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Interview Advice

This might be helpful to folks applying this year…

Hey David, Congratulations on getting interviews! Here is what I remember from visiting Tufts and Illinois: Tufts was one of my more laid back and relaxed interviews. It was with 2 faculty members who were both really friendly. We all introduced ourselves and they explained a lot about their positions at the school and the research they were doing, etc. They started out asking me questions about my application (about my vet experience and how I liked Stanford, how I ended up out there when I was from MD, basic things like that) and as I answered them the interview definitely started to feel more like a conversation and just flowed pretty naturally. One of the questions that I remember was about what my response would be if a client came into my clinic and asked me to euthanize his healthy puppies simply because he didn't want to deal with them, which I think is a question that I was asked in another interview also. The interview was my longest, I think somewhere between 30 and 45 minutes, but probably my least stressful. Going on the tour and to a few of the info sessions was fun too, I remember that everyone there was super friendly. The Illinois interview had 2 parts to it. There were 5 interviewers in the room, and for the first part they went around and each asked me a question, which I'm pretty sure were from a list that they asked every person being interviewed. I wish I could remember exactly what the questions were but they related more to life experiences than veterinary stuff. I think one of my questions might have been about a leadership experience I'd had. This part definitely felt very formal, no one provides any feedback or says anything in response to your answer except, "OK, thank you." The second part of the interview was more like a normal interview would be and they were able to respond to my answers and ask follow up questions, although I have to admit that I remember less about this part. I do remember that they asked me if there was any question that I wish they would have asked, so maybe you could have something in mind in case they ask that again. I think I said that I wished they had asked about my previous vet experience, so that way I was able to talk to them about my work with the monkeys and in the clinic. As for general interview advice, I would really say just be relaxed, be yourself and show them that you're excited about veterinary medicine. Before my interviews, I browsed through the AVMA website and tried to learn about current issues in the field and looked up basic veterinary information like puppy vaccination schedules because I was afraid that I would be asked something that I didn't know, but I was never once asked anything that was meant to test my knowledge at any of my interviews. Learning about current issues is probably still a good idea, but just don't stress about it. I really felt at all of my interviews that they were just trying to get to know me. That said, I think it would be a good idea to have some stories ready about leadership experiences, tough decisions, "moral dilemmas" (I was asked this question at the VA-MD interview, where I am now, and it stumped me because I had just talked about a tough decision and couldn't think of anything to say!), and maybe some favorite or interesting stories about working in the clinic or with Chris and the monkeys. It's also a good idea to know a little about the program at the school that you're interviewing with and what you like about it. Several schools, including Tufts I think, asked me what it was about their school that made me apply and want to attend there. Overall, I was asked several questions about past life experiences, a few moral questions (multiple about euthanasia like the one I mentioned earlier), and otherwise just questions about my application and past veterinary/academic experiences. Also, they always ask you if you have any questions for them at the end, so I would usually try to come up with a question or two beforehand to make sure I seemed interested in the program. And remember that they're trying to sell themselves to you too! Let me know if there's any other questions that I can answer for you! I know that this is such a stressful time, but try not to let it get to you too much. Good luck! Best, Heather (Graham) Stanford ’08, Currently 2nd yr at VA-MD Regional College of Veterinary Medicine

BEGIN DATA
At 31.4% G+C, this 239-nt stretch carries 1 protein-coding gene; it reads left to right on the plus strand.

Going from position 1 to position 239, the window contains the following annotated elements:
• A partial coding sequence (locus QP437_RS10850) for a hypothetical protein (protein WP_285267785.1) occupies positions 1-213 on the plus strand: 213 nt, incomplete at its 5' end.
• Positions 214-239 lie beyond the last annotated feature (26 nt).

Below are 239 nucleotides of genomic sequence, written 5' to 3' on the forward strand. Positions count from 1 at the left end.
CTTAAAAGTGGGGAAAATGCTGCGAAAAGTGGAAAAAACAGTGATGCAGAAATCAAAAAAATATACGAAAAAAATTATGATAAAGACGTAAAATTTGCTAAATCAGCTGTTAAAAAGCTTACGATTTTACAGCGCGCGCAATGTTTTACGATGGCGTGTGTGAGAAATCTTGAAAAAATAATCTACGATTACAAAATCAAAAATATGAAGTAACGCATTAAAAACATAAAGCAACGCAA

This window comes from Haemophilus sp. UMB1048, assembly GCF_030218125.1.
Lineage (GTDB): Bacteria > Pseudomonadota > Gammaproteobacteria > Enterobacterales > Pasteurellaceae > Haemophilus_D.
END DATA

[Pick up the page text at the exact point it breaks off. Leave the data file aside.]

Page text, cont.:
Issue 2, August 2009

PreVet Club Newsletter

Page 2

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